With the heat of the past few weeks, you prefer to keep the sun off your glazing as much as possible.

Yet not everyone is waiting for a pitch-dark work or living room.

To what extent is solar control glass a pleasant solution?

Where the commonly used High Efficiency Glass (for example HR++ or triple glass) is equipped with a special coating, the sun-resistant variant goes a step further.

Roy van Leeuwen, director of the Glass Knowledge Center: "A HR++ glass can often still allow 66 percent of solar heat to pass through, while solar control glazing has between 20 and 40 percent. Such a sun protection coating can make a big difference, especially if you use a lot of glass. your house, that is nice. And certainly if your balcony or garden is on the south. You will notice the difference with the weather of last week."

Milieu Centraal provides various tips about glazing online.

For example, you can find out how much energy and money you save with HR++ or triple glass (note: triple glass does not fit in all frames).

Such glazing keeps heat in and therefore works very well as insulation in winter.

If you want to dispel the heat, keep your windows and doors closed during the day and let everything air out at night, advises Pim Nusselder, spokesperson for energy at home.

Disadvantages of solar control glass in winter

Solar-resistant glass helps to keep out heat, but Milieu Centraal has a caveat.

After all, the ZHR++ glass, as the material is often referred to, also blocks the sun when your house can use the heat well.

In winter, a solar control coating can therefore lead to a higher energy bill than normal HR++ or triple glass.

The same applies to solar control foil, which can sometimes be a handy solution for monumental buildings.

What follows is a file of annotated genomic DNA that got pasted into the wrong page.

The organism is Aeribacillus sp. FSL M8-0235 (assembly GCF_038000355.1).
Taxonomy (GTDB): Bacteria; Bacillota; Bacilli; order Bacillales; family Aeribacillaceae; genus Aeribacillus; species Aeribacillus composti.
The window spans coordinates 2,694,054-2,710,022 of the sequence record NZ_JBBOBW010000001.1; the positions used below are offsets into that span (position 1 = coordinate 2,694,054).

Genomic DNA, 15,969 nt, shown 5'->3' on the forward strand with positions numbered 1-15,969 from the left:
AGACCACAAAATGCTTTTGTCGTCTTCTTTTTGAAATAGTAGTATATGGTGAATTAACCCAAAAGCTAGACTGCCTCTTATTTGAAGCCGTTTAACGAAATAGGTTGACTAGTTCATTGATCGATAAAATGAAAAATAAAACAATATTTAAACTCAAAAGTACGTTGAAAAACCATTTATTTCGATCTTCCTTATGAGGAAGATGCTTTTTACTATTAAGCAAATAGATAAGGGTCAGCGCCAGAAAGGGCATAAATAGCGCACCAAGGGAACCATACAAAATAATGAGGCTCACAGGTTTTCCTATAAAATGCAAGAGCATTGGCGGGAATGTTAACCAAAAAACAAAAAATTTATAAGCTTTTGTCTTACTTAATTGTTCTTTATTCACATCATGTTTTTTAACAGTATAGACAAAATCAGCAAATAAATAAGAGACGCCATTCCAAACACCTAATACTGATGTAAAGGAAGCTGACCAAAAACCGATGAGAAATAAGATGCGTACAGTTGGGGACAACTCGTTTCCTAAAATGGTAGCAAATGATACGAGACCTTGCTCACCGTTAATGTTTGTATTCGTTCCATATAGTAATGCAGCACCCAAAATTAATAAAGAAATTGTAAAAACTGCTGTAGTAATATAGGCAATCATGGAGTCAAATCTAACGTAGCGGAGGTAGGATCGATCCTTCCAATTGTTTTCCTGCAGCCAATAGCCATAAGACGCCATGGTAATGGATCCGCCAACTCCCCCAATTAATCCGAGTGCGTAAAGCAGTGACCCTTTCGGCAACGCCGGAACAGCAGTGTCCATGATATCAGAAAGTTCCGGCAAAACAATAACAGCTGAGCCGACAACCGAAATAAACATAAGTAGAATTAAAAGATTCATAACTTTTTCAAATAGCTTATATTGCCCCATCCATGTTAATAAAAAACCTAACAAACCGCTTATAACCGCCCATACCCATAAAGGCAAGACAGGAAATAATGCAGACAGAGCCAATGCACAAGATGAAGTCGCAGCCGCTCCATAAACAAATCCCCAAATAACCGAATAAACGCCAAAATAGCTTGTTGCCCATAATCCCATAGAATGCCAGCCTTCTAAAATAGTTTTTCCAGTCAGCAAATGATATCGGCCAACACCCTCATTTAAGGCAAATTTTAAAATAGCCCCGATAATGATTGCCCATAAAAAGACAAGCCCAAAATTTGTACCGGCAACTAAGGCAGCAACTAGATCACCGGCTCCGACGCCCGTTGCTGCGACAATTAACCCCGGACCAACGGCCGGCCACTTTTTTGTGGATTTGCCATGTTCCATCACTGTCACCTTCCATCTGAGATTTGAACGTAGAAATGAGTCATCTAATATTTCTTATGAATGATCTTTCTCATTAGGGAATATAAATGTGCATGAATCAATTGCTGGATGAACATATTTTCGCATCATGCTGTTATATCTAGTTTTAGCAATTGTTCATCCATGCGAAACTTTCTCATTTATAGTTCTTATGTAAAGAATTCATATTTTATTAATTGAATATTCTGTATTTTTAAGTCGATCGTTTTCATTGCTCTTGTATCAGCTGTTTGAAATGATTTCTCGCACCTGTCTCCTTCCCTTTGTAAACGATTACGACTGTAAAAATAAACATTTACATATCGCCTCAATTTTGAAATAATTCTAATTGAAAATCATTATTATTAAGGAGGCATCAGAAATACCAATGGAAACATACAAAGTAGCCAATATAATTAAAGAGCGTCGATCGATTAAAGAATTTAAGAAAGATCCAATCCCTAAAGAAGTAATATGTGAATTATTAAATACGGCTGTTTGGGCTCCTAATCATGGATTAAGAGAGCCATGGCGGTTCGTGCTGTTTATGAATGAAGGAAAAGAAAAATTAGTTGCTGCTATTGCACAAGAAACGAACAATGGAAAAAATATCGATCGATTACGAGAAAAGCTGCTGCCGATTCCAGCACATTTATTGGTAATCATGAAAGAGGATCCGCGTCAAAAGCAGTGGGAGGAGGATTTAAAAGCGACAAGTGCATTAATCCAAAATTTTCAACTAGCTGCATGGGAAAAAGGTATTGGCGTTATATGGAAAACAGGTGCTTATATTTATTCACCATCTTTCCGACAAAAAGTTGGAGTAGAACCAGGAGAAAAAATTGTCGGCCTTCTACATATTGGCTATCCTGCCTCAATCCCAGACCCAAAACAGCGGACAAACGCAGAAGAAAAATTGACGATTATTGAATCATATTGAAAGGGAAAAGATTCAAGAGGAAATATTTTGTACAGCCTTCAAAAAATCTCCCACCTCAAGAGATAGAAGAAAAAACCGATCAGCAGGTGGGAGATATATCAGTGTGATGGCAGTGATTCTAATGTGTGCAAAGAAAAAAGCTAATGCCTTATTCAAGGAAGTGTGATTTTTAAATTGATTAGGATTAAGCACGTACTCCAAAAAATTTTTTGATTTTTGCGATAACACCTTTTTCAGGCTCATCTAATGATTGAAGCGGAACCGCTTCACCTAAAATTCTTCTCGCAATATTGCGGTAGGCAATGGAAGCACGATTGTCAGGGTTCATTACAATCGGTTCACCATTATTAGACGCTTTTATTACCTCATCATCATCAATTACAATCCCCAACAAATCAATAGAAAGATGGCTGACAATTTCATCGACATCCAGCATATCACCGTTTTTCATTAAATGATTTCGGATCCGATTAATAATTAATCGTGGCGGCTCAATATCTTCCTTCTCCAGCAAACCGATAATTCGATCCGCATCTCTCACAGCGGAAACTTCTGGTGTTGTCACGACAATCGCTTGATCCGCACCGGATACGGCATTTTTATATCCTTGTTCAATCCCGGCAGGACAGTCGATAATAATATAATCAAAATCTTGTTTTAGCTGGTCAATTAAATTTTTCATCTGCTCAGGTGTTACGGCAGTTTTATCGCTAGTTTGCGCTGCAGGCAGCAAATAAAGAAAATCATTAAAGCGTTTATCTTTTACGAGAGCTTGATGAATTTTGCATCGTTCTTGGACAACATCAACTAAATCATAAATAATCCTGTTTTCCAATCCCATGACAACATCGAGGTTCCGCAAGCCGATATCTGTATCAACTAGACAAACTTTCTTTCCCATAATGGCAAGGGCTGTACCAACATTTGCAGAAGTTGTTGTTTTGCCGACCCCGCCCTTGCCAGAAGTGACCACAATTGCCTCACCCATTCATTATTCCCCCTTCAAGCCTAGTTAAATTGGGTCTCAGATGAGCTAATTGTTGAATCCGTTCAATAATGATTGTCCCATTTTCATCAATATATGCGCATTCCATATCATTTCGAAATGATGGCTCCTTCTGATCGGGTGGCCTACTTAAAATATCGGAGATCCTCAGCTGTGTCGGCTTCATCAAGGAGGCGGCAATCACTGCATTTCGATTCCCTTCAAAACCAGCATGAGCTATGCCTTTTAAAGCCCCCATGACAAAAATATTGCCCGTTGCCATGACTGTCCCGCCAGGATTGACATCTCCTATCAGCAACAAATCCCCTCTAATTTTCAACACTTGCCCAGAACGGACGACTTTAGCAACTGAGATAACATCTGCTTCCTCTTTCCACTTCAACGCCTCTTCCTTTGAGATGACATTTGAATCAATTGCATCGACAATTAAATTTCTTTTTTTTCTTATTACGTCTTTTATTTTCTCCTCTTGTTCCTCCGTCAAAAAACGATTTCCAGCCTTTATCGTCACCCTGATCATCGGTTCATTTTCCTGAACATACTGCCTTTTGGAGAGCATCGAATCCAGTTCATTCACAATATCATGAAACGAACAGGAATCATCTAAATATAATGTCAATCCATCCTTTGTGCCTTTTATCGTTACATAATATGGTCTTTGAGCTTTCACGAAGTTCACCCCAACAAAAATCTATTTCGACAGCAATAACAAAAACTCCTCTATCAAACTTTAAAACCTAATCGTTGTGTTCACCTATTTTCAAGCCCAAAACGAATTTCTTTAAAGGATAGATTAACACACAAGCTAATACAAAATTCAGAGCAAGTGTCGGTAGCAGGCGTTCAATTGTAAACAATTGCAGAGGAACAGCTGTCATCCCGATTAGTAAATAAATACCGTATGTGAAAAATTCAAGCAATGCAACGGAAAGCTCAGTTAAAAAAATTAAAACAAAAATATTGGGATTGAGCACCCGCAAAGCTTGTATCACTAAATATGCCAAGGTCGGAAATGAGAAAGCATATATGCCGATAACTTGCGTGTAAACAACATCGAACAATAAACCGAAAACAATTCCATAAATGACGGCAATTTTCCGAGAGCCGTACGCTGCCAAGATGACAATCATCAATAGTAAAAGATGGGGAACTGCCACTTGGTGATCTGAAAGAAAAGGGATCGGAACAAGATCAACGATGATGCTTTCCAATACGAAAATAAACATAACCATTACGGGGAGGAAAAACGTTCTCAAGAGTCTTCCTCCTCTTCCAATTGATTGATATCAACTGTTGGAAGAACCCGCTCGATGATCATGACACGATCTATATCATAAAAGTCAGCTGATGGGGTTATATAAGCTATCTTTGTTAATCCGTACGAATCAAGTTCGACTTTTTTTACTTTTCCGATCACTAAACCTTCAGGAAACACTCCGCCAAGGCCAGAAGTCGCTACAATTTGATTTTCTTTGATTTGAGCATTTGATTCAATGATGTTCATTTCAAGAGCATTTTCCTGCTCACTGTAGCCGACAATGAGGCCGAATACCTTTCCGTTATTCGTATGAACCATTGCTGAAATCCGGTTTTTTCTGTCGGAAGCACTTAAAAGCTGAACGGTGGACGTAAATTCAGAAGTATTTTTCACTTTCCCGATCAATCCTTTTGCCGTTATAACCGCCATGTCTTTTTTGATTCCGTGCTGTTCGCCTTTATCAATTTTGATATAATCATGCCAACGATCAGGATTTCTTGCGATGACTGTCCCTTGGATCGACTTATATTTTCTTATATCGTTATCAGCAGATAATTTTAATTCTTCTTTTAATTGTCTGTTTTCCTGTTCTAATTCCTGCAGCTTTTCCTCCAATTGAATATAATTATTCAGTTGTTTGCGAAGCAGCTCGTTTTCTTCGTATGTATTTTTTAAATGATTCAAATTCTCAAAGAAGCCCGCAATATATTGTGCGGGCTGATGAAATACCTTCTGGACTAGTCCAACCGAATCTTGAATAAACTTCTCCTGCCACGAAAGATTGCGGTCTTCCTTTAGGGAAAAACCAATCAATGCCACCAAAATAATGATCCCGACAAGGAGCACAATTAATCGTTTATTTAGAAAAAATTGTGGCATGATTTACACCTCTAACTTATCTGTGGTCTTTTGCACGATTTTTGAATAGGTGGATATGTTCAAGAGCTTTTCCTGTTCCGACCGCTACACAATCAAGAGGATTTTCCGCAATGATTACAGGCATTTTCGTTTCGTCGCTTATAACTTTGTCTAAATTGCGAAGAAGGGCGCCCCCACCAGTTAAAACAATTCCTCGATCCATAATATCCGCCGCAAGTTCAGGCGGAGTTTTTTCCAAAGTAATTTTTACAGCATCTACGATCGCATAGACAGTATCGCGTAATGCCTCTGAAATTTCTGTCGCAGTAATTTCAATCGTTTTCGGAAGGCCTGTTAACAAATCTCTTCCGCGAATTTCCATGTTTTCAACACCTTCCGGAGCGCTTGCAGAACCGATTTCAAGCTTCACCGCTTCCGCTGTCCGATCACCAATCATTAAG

Nusselder adds a newer development to the latter: vacuum glass.

"This is especially suitable in monuments, because the rebates there are often too narrow for a thick glass package. Vacuum glass is only 8 millimeters wide and insulates very well. In the future, this could also become interesting for more modern homes."

ZHR++ glass also blocks the sun when your house can use the heat well.

ZHR++ glass also blocks the sun when your house can use the heat well.

Photo: Getty Images

If you prefer to go for a foil, the Glass Knowledge Center has an extra point to keep in mind.

"It is possible that the surface temperature of the glass becomes higher with such a foil," says Van Leeuwen.

"That can affect the durability of your glass, especially if you decide to only cover part of it. Such a temperature difference can be harmful. In such cases, the warranty on your glass could become void. So pay close attention what is guaranteed by the foil supplier and what is not guaranteed by your glass supplier."

Discoloration of the glass due to coating

So much remains to be done on your own considerations. Van Leeuwen also warns about another well-known point of attention for solar control glass. "The coating can cause discoloration," he says. "The more heat you want to block out, the greater the chance that your glass will get a different color. Those differences can be quite large. To put it in an exaggerated way: it looks a bit like looking through sunglasses. look at what you get."

"Sellers work with glass samples," explains Van Leeuwen.

"Then you get a piece the size of an A4. They work quite well in themselves to be able to put them side by side. To compare them, you can view them from different angles. But if there is a possibility, ask For example, also to a glass supplier or there is a reference project in the area. Then you can see how everything looks in real life."

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